Writing a Wrong

Friday's Boston Globe featured a story about how young revelers arrested after the Red Sox American League Championship Series victory over the Cleveland Indians are writing about their incarceration as part of their sentence.

"Of the 17 arrested that night and charged with disorderly conduct, seven people, most of them college students, were ordered by Roxbury District Court Judge Edward Redd to write a five-page essay about their arrests," the article states.

Redd's sentence is an example of the type of reflection we, as teachers, try to impart on our students. According to the story, "one student wrote that passing a night in jail made her feel 'reduced to a fraction of myself.' Another lamented that 'running down to Fenway Park in a craze is only asking for one thing and that is trouble.' "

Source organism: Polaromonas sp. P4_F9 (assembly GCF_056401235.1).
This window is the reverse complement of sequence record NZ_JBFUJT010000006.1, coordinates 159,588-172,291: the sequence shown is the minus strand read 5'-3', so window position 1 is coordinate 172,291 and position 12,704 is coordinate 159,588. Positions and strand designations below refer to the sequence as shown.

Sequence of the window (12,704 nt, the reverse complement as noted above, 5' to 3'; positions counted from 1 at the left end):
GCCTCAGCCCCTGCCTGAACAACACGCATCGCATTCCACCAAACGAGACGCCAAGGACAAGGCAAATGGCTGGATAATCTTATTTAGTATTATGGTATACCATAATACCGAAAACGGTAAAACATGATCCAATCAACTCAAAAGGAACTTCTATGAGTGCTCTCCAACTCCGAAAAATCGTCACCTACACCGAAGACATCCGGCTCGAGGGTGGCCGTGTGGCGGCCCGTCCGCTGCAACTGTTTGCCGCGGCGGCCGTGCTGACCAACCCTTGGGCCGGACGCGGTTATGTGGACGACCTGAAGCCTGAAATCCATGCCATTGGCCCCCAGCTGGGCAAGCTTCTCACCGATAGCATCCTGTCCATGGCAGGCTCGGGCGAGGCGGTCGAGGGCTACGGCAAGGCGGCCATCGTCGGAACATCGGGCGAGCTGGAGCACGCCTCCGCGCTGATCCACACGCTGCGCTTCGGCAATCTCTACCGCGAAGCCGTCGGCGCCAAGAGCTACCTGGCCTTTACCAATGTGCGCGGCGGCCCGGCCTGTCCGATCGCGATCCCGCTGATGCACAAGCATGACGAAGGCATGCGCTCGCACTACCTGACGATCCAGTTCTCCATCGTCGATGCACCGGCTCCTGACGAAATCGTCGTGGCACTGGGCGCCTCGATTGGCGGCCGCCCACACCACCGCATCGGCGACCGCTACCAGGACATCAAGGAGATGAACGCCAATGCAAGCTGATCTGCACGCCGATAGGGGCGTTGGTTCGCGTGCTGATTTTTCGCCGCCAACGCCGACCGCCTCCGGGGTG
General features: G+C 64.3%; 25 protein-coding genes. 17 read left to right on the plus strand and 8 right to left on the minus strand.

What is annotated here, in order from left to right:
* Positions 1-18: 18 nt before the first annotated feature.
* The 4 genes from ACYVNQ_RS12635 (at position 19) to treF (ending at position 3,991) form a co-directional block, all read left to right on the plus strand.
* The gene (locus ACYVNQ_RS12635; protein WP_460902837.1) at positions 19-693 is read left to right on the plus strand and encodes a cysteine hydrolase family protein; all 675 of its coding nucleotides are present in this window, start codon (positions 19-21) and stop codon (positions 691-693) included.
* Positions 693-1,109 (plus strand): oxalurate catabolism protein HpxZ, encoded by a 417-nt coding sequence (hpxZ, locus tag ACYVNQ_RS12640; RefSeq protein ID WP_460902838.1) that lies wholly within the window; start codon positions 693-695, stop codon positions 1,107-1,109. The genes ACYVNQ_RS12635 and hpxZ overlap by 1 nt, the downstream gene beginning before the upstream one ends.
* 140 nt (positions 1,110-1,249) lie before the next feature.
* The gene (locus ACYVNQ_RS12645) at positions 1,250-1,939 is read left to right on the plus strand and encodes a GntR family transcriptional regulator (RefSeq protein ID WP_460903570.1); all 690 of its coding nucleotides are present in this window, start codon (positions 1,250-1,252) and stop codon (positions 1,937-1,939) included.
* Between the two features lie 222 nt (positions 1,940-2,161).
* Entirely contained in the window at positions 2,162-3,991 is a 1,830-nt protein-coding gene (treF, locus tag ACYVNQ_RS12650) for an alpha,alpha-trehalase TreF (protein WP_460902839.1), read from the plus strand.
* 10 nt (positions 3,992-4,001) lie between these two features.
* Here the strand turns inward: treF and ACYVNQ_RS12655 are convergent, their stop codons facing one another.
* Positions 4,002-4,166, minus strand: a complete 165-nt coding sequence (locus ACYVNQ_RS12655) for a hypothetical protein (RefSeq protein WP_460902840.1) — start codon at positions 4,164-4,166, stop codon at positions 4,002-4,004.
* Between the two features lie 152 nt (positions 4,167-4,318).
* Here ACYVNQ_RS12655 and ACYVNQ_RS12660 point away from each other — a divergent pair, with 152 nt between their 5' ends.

As I've mentioned before, our school is currently in the process of implementing Writing Across the Curriculum. It seems only natural that it would extend to our school's "planning room," the place where students who can't behave in class are sent, usually for the remainder of the period.

I wonder what would happen if, as a component of students' punishment, they were required to write a reflective essay and share it with the teacher whose class they disrupted.

Post a Comment